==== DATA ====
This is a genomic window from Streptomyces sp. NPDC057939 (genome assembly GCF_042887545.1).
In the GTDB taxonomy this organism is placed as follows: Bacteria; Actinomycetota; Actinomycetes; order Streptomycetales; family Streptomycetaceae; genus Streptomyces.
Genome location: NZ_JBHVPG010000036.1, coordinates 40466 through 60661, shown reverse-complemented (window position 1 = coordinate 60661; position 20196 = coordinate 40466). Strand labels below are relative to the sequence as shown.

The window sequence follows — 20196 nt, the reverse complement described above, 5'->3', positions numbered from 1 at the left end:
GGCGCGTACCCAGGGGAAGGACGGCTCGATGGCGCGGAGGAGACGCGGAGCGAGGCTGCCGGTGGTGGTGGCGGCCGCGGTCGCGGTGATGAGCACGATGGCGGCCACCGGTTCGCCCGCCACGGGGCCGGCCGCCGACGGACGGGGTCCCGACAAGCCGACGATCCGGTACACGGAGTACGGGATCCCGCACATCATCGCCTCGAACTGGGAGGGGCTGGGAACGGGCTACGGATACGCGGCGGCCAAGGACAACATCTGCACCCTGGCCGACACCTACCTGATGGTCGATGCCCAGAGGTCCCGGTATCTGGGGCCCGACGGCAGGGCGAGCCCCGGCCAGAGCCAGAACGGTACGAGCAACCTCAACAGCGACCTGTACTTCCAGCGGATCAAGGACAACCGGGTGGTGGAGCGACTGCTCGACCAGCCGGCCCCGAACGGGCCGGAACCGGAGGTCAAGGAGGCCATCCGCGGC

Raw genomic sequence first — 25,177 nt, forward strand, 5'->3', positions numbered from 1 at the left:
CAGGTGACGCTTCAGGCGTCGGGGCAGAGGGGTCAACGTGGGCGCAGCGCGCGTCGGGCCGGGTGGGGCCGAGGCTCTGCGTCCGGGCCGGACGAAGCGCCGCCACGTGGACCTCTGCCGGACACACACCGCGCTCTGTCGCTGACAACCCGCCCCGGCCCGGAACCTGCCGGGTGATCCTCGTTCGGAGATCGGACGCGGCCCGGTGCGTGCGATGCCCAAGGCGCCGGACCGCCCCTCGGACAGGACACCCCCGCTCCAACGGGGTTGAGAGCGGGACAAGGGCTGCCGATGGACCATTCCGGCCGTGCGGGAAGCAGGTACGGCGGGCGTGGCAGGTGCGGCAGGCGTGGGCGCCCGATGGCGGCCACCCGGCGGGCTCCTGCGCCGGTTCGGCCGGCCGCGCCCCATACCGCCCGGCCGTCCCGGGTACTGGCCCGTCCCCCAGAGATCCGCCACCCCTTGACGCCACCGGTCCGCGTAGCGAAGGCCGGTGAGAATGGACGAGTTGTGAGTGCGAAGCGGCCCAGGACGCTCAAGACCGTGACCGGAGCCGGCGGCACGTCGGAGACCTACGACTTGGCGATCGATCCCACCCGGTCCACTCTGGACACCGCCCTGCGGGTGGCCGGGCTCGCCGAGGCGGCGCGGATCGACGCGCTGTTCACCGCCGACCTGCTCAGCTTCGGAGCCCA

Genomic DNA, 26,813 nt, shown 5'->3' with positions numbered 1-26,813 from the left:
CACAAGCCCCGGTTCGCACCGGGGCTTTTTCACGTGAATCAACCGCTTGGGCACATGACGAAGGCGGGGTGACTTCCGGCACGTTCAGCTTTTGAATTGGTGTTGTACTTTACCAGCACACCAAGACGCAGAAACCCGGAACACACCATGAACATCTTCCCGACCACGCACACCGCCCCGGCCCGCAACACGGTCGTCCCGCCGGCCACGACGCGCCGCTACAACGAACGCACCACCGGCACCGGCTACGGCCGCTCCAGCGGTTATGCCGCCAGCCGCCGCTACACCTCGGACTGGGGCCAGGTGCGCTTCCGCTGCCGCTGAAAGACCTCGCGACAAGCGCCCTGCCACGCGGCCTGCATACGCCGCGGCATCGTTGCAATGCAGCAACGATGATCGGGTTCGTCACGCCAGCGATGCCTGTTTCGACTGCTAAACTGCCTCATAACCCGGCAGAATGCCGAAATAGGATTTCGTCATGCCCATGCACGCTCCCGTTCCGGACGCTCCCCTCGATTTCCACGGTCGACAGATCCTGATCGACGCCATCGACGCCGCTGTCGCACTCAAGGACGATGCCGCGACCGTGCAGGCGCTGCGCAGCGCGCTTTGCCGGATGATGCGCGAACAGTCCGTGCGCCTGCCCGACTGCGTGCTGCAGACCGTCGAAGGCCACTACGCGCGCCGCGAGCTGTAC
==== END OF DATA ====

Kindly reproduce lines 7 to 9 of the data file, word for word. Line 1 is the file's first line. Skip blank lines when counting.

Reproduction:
CAGGTGACGCTTCAGGCGTCGGGGCAGAGGGGTCAACGTGGGCGCAGCGCGCGTCGGGCCGGGTGGGGCCGAGGCTCTGCGTCCGGGCCGGACGAAGCGCCGCCACGTGGACCTCTGCCGGACACACACCGCGCTCTGTCGCTGACAACCCGCCCCGGCCCGGAACCTGCCGGGTGATCCTCGTTCGGAGATCGGACGCGGCCCGGTGCGTGCGATGCCCAAGGCGCCGGACCGCCCCTCGGACAGGACACCCCCGCTCCAACGGGGTTGAGAGCGGGACAAGGGCTGCCGATGGACCATTCCGGCCGTGCGGGAAGCAGGTACGGCGGGCGTGGCAGGTGCGGCAGGCGTGGGCGCCCGATGGCGGCCACCCGGCGGGCTCCTGCGCCGGTTCGGCCGGCCGCGCCCCATACCGCCCGGCCGTCCCGGGTACTGGCCCGTCCCCCAGAGATCCGCCACCCCTTGACGCCACCGGTCCGCGTAGCGAAGGCCGGTGAGAATGGACGAGTTGTGAGTGCGAAGCGGCCCAGGACGCTCAAGACCGTGACCGGAGCCGGCGGCACGTCGGAGACCTACGACTTGGCGATCGATCCCACCCGGTCCACTCTGGACACCGCCCTGCGGGTGGCCGGGCTCGCCGAGGCGGCGCGGATCGACGCGCTGTTCACCGCCGACCTGCTCAGCTTCGGAGCCCA

Genomic DNA, 26,813 nt, shown 5'->3' with positions numbered 1-26,813 from the left:
CACAAGCCCCGGTTCGCACCGGGGCTTTTTCACGTGAATCAACCGCTTGGGCACATGACGAAGGCGGGGTGACTTCCGGCACGTTCAGCTTTTGAATTGGTGTTGTACTTTACCAGCACACCAAGACGCAGAAACCCGGAACACACCATGAACATCTTCCCGACCACGCACACCGCCCCGGCCCGCAACACGGTCGTCCCGCCGGCCACGACGCGCCGCTACAACGAACGCACCACCGGCACCGGCTACGGCCGCTCCAGCGGTTATGCCGCCAGCCGCCGCTACACCTCGGACTGGGGCCAGGTGCGCTTCCGCTGCCGCTGAAAGACCTCGCGACAAGCGCCCTGCCACGCGGCCTGCATACGCCGCGGCATCGTTGCAATGCAGCAACGATGATCGGGTTCGTCACGCCAGCGATGCCTGTTTCGACTGCTAAACTGCCTCATAACCCGGCAGAATGCCGAAATAGGATTTCGTCATGCCCATGCACGCTCCCGTTCCGGACGCTCCCCTCGATTTCCACGGTCGACAGATCCTGATCGACGCCATCGACGCCGCTGTCGCACTCAAGGACGATGCCGCGACCGTGCAGGCGCTGCGCAGCGCGCTTTGCCGGATGATGCGCGAACAGTCCGTGCGCCTGCCCGACTGCGTGCTGCAGACCGTCGAAGGCCACTACGCGCGCCGCGAGCTGTAC